Welding Technology | Electro Gas Welding (EGW)
Electro Gas Welding:
Electro Gas Welding is an arc welding process that uses an arc between a continuous filler metal electrode and the weld pool, employing vertical position welding with backing to confine the molten weld metal. Electro gas welding is very much similar to electro slag welding except that an inert gas such as carbon di oxide is used to shield the weld from oxidation and there is a continuous arc as in the case of submerged arc welding to provide the heat for heating the weld pool. Again the flux instead of being supplied to the weld zone through a hopper is incorporated in electrode itself in the form of flux cored electrodes, or sometimes the process may be carried out without using the flux in which case there is no flux covering on the top of the molten metal pool.
Electro gas welding process is used for welding low and medium carbon steels, alloy steels and austenite stainless steels.
Plates from 12.5 to 75 mm thickness can be welded. For thicker plates it is preferable to use electro slag welding instead of electro gas welding because it may be difficult to obtain adequate shielding gas coverage with the latter process.
CO2 gas is used as an inert gas to protect the welding from atmosphere contamination.
First thick plate vertical welding method was electro slag welding. Demand arose immediately for equipment that would apply the process to thinner sections. Then in 1961, laboratory studies with an electro slag welding machine adapted to feed auxiliary gas shielding around a flux cored electrode that made the vertical welding of 13mm thin plates. This technique is called electro gas welding.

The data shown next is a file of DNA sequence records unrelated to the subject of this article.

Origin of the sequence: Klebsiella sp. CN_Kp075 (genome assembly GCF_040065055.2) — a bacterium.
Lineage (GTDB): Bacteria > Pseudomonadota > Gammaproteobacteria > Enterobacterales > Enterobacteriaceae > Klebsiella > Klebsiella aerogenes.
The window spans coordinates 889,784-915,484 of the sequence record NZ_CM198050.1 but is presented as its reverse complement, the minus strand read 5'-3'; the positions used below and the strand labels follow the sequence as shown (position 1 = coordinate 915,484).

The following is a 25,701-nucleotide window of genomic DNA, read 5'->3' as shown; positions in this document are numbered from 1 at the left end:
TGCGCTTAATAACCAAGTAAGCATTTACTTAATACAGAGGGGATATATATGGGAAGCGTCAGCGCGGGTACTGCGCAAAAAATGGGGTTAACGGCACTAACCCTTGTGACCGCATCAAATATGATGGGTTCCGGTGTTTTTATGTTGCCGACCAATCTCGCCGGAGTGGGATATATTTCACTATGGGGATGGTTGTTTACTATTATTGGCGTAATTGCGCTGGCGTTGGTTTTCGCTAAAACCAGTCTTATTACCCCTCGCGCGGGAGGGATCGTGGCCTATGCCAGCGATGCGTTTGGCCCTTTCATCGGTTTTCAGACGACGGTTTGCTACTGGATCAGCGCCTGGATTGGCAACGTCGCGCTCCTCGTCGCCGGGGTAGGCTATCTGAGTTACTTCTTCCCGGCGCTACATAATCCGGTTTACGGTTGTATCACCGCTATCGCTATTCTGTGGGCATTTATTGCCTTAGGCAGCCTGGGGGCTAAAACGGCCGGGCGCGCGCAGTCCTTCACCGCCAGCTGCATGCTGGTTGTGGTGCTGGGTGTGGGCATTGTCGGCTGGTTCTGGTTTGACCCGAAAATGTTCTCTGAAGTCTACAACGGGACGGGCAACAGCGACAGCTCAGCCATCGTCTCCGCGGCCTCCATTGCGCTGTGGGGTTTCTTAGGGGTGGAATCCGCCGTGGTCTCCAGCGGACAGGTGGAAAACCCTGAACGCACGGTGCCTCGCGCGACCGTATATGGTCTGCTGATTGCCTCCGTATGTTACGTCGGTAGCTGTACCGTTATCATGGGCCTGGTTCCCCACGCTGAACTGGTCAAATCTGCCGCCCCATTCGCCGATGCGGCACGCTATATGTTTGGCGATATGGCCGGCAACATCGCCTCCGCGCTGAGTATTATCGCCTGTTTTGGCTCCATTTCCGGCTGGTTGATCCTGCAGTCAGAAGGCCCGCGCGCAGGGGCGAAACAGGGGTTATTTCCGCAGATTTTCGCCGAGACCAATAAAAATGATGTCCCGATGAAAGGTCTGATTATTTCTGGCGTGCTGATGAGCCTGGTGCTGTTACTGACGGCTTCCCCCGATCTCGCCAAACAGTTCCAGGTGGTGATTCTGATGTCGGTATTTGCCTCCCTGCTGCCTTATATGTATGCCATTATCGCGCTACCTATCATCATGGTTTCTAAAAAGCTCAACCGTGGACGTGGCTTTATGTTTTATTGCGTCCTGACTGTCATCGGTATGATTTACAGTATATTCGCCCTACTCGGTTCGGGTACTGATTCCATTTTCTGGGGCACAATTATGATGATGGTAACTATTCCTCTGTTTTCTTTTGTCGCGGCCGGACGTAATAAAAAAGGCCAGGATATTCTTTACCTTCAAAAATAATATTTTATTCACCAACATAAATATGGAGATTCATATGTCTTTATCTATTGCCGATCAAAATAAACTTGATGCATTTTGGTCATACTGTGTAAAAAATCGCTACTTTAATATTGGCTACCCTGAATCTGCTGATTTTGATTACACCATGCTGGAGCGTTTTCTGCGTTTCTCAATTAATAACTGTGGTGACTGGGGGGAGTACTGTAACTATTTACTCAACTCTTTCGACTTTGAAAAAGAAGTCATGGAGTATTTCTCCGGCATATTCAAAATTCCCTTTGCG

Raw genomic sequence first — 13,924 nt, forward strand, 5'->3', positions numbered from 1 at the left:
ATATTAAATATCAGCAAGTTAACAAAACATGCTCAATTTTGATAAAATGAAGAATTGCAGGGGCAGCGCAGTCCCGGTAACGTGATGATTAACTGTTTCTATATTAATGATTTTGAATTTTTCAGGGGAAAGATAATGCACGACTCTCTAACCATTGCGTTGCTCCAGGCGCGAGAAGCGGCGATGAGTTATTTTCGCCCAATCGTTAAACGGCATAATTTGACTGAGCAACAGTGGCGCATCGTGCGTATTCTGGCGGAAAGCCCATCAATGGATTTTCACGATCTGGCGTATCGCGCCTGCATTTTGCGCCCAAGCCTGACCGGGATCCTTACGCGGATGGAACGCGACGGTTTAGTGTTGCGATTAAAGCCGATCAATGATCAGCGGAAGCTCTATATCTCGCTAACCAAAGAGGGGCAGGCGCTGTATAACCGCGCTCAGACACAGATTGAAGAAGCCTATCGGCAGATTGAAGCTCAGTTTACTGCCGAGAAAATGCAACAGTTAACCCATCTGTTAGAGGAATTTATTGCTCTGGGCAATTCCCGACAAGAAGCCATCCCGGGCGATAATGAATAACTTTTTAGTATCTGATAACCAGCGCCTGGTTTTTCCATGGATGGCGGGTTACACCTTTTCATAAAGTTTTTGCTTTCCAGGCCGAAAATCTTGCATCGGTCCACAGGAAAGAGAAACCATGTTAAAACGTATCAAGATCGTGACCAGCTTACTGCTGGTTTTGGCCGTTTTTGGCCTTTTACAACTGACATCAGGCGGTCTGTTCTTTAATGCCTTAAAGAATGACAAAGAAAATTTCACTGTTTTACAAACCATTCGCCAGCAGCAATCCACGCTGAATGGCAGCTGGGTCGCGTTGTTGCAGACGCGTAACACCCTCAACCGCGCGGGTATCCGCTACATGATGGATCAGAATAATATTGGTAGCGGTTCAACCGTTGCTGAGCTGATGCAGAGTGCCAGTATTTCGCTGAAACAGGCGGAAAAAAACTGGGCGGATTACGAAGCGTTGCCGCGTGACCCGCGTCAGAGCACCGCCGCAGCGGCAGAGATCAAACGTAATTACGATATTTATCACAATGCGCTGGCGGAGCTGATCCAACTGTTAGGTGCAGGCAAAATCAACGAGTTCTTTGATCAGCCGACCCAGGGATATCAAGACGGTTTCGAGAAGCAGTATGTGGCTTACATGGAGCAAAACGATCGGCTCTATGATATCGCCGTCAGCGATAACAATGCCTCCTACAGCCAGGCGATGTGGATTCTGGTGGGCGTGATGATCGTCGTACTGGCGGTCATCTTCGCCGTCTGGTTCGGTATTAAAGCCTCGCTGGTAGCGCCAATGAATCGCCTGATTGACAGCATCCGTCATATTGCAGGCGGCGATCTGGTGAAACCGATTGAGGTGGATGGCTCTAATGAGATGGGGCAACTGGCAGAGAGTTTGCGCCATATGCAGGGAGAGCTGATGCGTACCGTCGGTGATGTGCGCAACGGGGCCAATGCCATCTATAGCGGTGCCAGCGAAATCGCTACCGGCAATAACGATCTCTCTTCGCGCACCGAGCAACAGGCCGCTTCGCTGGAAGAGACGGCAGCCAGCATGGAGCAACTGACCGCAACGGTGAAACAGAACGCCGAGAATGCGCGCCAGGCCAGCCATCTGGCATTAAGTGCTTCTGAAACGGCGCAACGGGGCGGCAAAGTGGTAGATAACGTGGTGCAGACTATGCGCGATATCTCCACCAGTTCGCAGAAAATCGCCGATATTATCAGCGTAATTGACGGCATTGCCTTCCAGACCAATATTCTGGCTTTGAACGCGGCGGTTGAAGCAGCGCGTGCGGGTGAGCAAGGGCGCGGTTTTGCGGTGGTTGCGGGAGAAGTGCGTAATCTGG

1. High deposition single pass welding with code quality welds
2. Carriage and rail system to handle vertical seams up to 3m
3. Linear oscillator to weld up to 40mm plate in a single pass
4. Powered lateral travel frame to create an “indoor” atmosphere for high quality site welding
5. Weld thickness ranges from 12mm to 75mm
6. Metals welded are steels, titanium, aluminium alloys
Building of Storage tanks, Vertical Vessels, Blast furnaces, Chemical Furnaces, Ship Building, thick walled and large diameter pipes, Bridges etc
1. Weld is better visible to the operator
2. Restarting the weld is quicker
3. Welded joints have better mechanical properties such as impact strength
4. High Welding efficiency with high current / High deposition rate
5. Less angular distortion due to a small number of welding passes
6. The heat – affected zone can be softened and embrittle caused by the welding heat input.
1. The weld produced are not as clean and crack free as those produced by electro slag welding
2. It has more porosity particularly for the thicker jobs
3. Incomplete Fusion to One Sidewall is caused by asymmetric thermal conditions such as poor heat distribution and insufficient heat
4. Overlap is caused by weld metal flow out of the joint without melting the base metal
5. Hot cracking can be caused by the partial dissolution of the copper molding shoes, here the cracks are generally at near the surface